By my calculations, it’s been nearly a full year since I last posted when Gamecock Man at Garnet and Black Attack was so gracious to exchange Q&A’s with me last year just a few days prior to the beginning of the end of the 2010 UGA football season. Since then, we’ve gone through the whole turmoil that was losing four in a row, a heartbreaking loss to Florida, losing to Auburn when Mike Bobo decided to take his foot off the gas, and then the humiliating end to 2010 with the worst lack of effort I’ve seen from a Mark Richt coached team against UCF. The whole time last year, there were many times when I wanted to weigh in and add my thoughts, but I remembered a post by Paul Westerdawg a few years ago:

You want to know why I haven’t blogged much the past few weeks? What’s to say? From mid 2005-2008, the song has remained mostly the same. We got a 6 game reprieve from our problems in late 2007, but it’s been the same problems for most of that period. It gets redundant saying the same things over and over. “If we tackle well, don’t get lots of penalties and score points in the redzone, blah, blah, blah.” It gets old talking about that every week.

This is the mindset I’ve pretty much been in since I got back from the game in Columbia last year and didn’t really feel like talking about UGA football much. Much to commenter Darth’s delight, I’ve decided to finally update something here.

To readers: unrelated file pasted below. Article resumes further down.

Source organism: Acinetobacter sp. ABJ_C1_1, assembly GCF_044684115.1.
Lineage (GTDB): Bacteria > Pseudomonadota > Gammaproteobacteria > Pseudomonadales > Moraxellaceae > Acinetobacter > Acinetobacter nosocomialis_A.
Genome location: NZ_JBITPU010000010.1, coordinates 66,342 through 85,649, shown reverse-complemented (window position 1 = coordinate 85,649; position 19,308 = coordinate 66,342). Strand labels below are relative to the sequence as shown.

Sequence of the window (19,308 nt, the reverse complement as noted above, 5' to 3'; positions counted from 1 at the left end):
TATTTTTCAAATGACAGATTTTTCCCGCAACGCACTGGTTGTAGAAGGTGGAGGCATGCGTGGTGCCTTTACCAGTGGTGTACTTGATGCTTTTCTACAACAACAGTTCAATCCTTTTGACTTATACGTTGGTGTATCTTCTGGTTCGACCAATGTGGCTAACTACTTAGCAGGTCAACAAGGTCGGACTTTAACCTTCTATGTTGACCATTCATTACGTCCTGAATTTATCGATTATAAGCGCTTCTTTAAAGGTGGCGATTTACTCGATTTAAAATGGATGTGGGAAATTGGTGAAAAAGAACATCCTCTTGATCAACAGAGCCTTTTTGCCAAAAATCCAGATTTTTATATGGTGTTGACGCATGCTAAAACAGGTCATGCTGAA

Now we sit here roughly 36 days away from opening kick-off in the Georgia Dome against Boise State and I don’t really know how I should feel about the upcoming season. Normally, this is a time of great excitement and anticipation for me, but frankly I’m not truly feeling it this year. I suppose it’s the old “fool me once – shame on you, fool me twice – shame on me” syndrome”. While I’d love to buy into the offseason hype and believe everything is going to be okay and it’ll be just like 2002-2005 all over again, it’s just too soon for me right now to do that. I’m firmly in the wait-and-see camp.